Oil wells in L.A. and Residential Health Problems

Source: Oil wells in L.A.: Nearby residents grapple with health problems Magali Sanchez-Hall, a Wilmington resident for over two decades, has struggled with asthma her entire life. She says the health issue stems from her proximity to oil and gas drilling. Emma Newburger | CNBC LOS ANGELES, CALIF. — Stepping out of a coffee shop near Interstate 110 in the Wilmington neighborhood of Los Angeles, you’re immediately hit by a foul odor. Magali Sanchez-Hall, 51, who’s lived here for more than two decades, is used to the smell of rotting eggs wafting from the hundreds of oil wells operating in the neighborhood. She’s used to her neighbors describing chronic coughs, skin rashes and cancer diagnoses, and to the asthma that affects her own family, who live only 1,500 feet from a refinery. “When people are getting sick with cancer or having asthma, they might think it’s normal or blame genetics,” she said. “We don’t often look at the environment we’re in and think — the chemicals we’re breathing are the cause.” Wilmington, a predominantly working-class and Latino immigrant community of more than 50,000 people, has some of the highest rates of asthma and cancer in the state, according to a report by the non-profit Communities for a Better Environment. It’s surrounded by six oil refineries and wedged in by several freeways and the ports of L.A. and Long Beach. California, the seventh-largest oil-producing state in the U.S., has no rule or standard for the distance that active oil wells need to be from communities. For many Californians, especially Black and brown residents, acrid smells, noise and dirt from oil production is part of the neighborhood. Walking around Wilmington, pumpjacks are visible in public parks, next to schoolyards where children play and outside of people’s windows at home. At night, the sky is lit [...]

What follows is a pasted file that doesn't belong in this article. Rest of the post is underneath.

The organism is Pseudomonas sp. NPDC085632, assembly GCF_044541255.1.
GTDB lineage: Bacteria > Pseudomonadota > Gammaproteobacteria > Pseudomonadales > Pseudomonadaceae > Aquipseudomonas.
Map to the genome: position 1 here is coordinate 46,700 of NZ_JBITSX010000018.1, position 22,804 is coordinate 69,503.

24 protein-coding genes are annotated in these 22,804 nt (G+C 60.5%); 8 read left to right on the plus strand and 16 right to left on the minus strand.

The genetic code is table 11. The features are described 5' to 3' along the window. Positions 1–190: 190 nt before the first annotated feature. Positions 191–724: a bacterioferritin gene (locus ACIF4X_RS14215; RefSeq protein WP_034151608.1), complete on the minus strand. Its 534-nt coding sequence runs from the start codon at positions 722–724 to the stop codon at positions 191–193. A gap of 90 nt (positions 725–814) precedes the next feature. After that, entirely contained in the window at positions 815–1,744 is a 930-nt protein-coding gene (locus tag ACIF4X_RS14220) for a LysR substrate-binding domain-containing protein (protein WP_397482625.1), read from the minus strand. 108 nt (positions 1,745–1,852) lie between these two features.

Studying the ground under your feet: Interview with Taylor Hall about rock and soil stability

Source: Studying the ground under your feet: Science Moab speaks with Taylor Hall about rock and soil stability | Get Out & Go | Moab is renowned for its biological soil crusts, but what’s happening underneath all that crusty black — with the soil and rock itself? This week, we speak with geotechnical engineer Taylor Hall, owner of the Moab Geotechnical Group, about soil mechanics, engineering tools, and how he decided — at age 15, in a McDonald’s — to start working with the dirt. Science Moab: What is geotechnical engineering? Hall: Geotechnical engineering generally deals with rock and soil mechanics and physics: how those materials will respond to structures or just how they respond to gravity. We might look at something like a bridge to understand its foundations, or we might look at a landslide that gets triggered by natural causes. We’re fortunate to be able to come in there and tell you how things are responding and why and what to expect. Science Moab: How do you test soil? Hall: When geotechnical engineering got its feet in the 1940s and 1950s, they would sample soil by drilling a hole and driving a sampler into the ground using a fixed-weight hammer. Using that method, we were able to acquire a sample and get some resistance associated with that sample. That's much of what we do today, but we do it now because it's backed by 60 or 70 years’ worth of empirical relationships. Generally, you're only dealing with one or two such holes, and you have to use them to characterize a whole site. It's tough, but that's why I chose geotechnical engineering: because no two sites are the same. It provides the opportunity to really think on your feet. Science Moab: Once you’ve taken measurements, how do [...]

Can Enzymes Be the Key to Replacing Concrete in the L.A. Basin?